Esophageal cancer develops during the degeneration of epithelial cells in different layers of the tube through which food from the oral cavity enters the stomach. The process involves the formation of atypical cells, the number of which grows along with the size of the tumor. The disease is more often detected in men. More susceptible to people from 45 years. In Europeans, pathology is 6 times more common than in Africans.
A malignant tumor in the esophagus develops in response to constant irritation or damage to the organ mucosa, which happens when:
- drinking strong alcohol;
- inhalation of dusty air, gases, vapors of volatile substances.
Doctors classify esophageal cancer in several ways:
- at the stage of development;
- by the presence of metastases in regional lymphatic structures and organs;
- by histological type;
- by the nature of the growth of an abnormal tumor;
- on the localization of the neoplasm.
At stage 2, the tumor metastasizes to the nearest lymph nodes. At 3 stages it forms metastases in other organs of the gastrointestinal tract and distant lymph nodes.
A tumor may be squamous if squamous cells are transformed. The number of such pathologies among all cases of cancer of the esophagus is 97%. The remaining 3% is adenocarcinoma – a tumor consisting of degenerated secretory cells of the organ.
Beginning of tumor development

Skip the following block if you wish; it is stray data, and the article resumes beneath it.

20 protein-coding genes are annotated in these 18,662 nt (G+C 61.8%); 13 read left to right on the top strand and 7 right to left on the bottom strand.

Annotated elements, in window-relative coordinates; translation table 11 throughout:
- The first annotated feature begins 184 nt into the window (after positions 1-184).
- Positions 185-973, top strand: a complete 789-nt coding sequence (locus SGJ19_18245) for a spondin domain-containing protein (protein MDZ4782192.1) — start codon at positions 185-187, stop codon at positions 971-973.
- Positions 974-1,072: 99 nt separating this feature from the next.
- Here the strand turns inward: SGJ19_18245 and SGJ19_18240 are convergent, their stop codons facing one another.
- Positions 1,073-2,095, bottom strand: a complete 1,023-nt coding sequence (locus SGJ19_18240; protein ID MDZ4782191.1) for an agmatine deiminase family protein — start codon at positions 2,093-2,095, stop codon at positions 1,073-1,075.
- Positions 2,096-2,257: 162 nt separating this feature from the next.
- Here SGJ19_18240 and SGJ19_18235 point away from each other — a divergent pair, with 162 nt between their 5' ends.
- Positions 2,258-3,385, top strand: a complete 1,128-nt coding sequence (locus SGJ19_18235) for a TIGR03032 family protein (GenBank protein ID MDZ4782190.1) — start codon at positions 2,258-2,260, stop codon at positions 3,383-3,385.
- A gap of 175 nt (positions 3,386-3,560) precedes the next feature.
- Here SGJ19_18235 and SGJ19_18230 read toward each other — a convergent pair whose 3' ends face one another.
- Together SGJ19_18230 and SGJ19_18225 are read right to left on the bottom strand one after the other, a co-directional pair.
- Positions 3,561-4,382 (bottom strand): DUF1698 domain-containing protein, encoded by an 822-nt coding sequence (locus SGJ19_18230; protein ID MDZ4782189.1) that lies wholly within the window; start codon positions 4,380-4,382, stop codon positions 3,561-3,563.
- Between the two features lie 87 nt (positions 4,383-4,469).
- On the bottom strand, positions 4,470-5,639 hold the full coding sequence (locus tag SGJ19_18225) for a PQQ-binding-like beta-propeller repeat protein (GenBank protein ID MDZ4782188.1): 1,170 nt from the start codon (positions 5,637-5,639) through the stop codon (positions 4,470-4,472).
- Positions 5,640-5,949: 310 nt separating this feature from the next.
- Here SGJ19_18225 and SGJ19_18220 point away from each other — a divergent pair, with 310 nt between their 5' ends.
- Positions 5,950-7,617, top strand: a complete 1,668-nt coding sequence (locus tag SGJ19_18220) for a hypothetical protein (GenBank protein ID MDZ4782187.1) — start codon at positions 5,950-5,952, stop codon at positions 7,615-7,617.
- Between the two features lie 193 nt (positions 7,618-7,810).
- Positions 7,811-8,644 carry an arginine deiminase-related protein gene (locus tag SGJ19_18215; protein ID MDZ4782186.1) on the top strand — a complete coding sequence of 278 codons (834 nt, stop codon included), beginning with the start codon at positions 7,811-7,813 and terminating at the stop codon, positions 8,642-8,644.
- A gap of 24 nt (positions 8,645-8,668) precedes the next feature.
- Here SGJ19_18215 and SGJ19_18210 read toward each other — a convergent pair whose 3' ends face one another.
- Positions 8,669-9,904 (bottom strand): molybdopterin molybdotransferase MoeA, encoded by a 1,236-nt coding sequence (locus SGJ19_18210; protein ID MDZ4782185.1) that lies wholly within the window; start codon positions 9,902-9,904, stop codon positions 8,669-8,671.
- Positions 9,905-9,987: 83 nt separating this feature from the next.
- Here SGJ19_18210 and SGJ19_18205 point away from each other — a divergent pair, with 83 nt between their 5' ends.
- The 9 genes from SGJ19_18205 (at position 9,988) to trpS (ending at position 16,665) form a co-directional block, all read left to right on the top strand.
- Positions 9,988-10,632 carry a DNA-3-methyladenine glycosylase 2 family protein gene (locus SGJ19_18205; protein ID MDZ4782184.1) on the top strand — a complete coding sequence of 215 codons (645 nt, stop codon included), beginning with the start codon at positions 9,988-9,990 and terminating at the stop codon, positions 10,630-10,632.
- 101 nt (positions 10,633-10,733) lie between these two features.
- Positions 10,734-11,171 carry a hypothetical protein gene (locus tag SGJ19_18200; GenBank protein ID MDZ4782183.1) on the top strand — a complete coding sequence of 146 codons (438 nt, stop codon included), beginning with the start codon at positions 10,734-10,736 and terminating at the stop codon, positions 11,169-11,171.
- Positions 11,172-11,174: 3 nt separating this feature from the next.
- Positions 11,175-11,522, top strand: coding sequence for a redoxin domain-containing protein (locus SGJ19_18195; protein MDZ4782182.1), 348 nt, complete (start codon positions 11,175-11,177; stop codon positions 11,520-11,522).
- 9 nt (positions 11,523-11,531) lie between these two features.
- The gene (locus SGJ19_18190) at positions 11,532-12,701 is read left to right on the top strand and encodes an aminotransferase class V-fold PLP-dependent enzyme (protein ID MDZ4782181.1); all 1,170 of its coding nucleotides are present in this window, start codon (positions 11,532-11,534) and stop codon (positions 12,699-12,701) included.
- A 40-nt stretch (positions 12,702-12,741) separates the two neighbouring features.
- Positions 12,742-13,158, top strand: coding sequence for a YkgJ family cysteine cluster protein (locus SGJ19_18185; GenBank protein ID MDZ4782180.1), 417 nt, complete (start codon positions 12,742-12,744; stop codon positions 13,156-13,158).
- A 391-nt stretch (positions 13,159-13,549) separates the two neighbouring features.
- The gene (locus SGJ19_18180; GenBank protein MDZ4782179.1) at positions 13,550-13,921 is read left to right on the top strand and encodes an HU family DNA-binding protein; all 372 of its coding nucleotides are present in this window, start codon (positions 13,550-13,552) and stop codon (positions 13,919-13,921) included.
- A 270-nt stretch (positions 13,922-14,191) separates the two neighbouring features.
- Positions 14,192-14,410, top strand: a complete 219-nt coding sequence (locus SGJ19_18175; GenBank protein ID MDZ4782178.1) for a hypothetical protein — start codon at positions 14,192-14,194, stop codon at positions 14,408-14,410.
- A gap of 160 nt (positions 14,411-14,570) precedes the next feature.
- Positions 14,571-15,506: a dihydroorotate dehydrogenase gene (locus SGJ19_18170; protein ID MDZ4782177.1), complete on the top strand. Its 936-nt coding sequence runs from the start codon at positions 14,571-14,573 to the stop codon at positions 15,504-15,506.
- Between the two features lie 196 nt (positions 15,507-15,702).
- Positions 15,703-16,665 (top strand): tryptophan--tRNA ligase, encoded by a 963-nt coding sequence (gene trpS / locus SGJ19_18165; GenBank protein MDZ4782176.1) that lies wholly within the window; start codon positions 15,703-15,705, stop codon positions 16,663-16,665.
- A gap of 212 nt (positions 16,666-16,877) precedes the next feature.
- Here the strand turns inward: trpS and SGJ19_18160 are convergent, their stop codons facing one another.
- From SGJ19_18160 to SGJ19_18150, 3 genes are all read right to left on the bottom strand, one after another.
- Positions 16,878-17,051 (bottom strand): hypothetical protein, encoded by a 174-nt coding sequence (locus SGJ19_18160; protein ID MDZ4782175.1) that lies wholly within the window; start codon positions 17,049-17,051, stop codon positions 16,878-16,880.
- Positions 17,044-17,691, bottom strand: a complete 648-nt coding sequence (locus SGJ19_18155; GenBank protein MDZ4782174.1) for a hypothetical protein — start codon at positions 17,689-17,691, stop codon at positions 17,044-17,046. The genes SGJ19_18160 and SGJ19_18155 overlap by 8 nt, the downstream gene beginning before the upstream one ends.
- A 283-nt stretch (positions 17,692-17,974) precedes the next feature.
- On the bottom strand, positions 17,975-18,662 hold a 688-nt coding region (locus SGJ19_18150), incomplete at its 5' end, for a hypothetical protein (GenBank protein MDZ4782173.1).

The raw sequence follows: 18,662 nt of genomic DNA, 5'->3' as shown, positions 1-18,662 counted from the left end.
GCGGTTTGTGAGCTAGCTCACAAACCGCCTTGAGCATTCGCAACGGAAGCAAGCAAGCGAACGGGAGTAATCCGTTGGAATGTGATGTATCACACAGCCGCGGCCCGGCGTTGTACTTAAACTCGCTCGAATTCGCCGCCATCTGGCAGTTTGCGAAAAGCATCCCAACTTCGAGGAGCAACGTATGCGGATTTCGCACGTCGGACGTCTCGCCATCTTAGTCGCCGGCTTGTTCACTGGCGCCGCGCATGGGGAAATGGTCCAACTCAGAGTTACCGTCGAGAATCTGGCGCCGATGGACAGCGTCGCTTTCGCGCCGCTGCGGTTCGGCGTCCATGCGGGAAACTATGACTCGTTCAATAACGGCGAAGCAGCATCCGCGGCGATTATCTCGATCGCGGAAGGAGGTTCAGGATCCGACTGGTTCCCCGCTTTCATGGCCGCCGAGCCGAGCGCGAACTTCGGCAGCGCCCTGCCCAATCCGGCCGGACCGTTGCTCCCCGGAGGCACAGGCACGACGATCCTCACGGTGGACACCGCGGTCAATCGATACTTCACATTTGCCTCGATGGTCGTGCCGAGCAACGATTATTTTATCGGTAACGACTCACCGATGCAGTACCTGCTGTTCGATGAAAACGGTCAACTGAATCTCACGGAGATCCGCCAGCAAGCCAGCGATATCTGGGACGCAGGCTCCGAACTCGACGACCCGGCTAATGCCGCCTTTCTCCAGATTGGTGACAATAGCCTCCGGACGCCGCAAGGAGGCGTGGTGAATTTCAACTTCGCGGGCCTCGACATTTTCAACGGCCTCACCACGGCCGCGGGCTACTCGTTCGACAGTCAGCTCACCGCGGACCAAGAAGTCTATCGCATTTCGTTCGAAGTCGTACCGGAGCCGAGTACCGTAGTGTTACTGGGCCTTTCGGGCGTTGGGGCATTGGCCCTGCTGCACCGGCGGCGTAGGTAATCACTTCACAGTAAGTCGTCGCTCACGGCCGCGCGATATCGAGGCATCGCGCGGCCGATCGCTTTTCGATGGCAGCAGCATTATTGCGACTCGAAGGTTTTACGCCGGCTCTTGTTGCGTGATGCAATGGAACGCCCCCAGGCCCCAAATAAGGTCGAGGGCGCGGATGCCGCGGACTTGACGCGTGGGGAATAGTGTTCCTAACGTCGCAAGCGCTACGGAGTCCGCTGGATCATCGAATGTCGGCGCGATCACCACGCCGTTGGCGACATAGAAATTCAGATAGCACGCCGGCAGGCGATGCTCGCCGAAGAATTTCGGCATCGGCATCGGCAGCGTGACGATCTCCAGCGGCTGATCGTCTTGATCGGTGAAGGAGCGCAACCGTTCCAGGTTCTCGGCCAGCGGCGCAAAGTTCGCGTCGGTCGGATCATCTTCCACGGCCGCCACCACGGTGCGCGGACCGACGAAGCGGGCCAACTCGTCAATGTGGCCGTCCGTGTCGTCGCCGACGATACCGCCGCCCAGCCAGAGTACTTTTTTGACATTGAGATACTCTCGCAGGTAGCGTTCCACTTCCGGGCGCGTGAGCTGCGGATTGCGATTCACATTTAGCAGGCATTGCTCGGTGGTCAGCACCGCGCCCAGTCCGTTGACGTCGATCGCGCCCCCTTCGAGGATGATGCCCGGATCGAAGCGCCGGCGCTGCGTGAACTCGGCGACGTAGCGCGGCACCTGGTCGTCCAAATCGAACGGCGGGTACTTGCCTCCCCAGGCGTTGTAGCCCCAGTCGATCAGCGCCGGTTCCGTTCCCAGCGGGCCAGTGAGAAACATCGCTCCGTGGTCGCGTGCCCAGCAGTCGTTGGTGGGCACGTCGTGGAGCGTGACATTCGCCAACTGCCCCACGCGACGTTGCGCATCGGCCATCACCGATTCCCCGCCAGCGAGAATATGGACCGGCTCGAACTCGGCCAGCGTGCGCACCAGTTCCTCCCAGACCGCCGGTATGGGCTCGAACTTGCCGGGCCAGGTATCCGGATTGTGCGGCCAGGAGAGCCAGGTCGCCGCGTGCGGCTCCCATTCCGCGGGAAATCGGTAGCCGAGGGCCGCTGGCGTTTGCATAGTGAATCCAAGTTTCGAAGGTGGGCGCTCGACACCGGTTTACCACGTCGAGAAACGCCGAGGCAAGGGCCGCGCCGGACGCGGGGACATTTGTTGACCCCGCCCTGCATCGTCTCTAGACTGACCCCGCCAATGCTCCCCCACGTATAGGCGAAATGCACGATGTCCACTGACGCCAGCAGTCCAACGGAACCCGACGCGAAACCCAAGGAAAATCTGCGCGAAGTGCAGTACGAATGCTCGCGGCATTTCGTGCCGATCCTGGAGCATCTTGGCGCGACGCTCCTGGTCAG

The degeneration of normal cells to atypical occurs asymptomatically. The process can only be suspected if the patient complains of gastroesophageal reflux. Initial changes often look like a little erosion and are detected by chance during esophagogastroscopy. After a biopsy, the patient is carefully monitored, as with confirmed Barrett’s disease, appropriate treatment is prescribed.
Early manifestations of oncology of the esophagus
In stage 1 cancer, symptoms are often absent. The neoplasm is located in the plane of the mucosa, does not narrow the lumen of the esophagus, and in fact cannot declare itself in any way. Some patients feel a “scratch” behind the sternum, a slight tingling sensation when swallowing rough-fiber food. At this stage, the diagnosis of pathology occurs by chance. This can be called a “happy chance.”
A small tumor is easier to completely excise without significant injuries, and timely radio wave irradiation and chemotherapy can completely suppress the activity of tumor cells, which increases the patient’s chances of a full recovery. Even successful elimination of the tumor at stage 1 requires subsequent monitoring of the patient in the oncology dispensary.
Symptoms in the midst of tumor growth
A key symptom of esophageal cancer in stages 2–3 is dysphagia. The term means violation of the act of swallowing (starting from discomfort and ending with extreme difficulties, vomiting). When the tumor protrudes slightly into the lumen of the esophagus, the patient feels an obstacle when swallowing solid food. Food seems to “cling” to the walls.
As the neoplasm grows, difficulties increase. It is unpleasant and even painful for the patient to swallow fiber and coarse food. He/she seeks to chew it as well as possible, immediately drink it with liquid. Further, swallowing a dense meal is accompanied by prolonged discomfort in the chest. The patient tries to replace all the solid consistencies of the dishes with softer ones (mashed potatoes, crushed products). When the situation worsens, the patient completely switches to liquid food. However, over time, even it becomes difficult to swallow.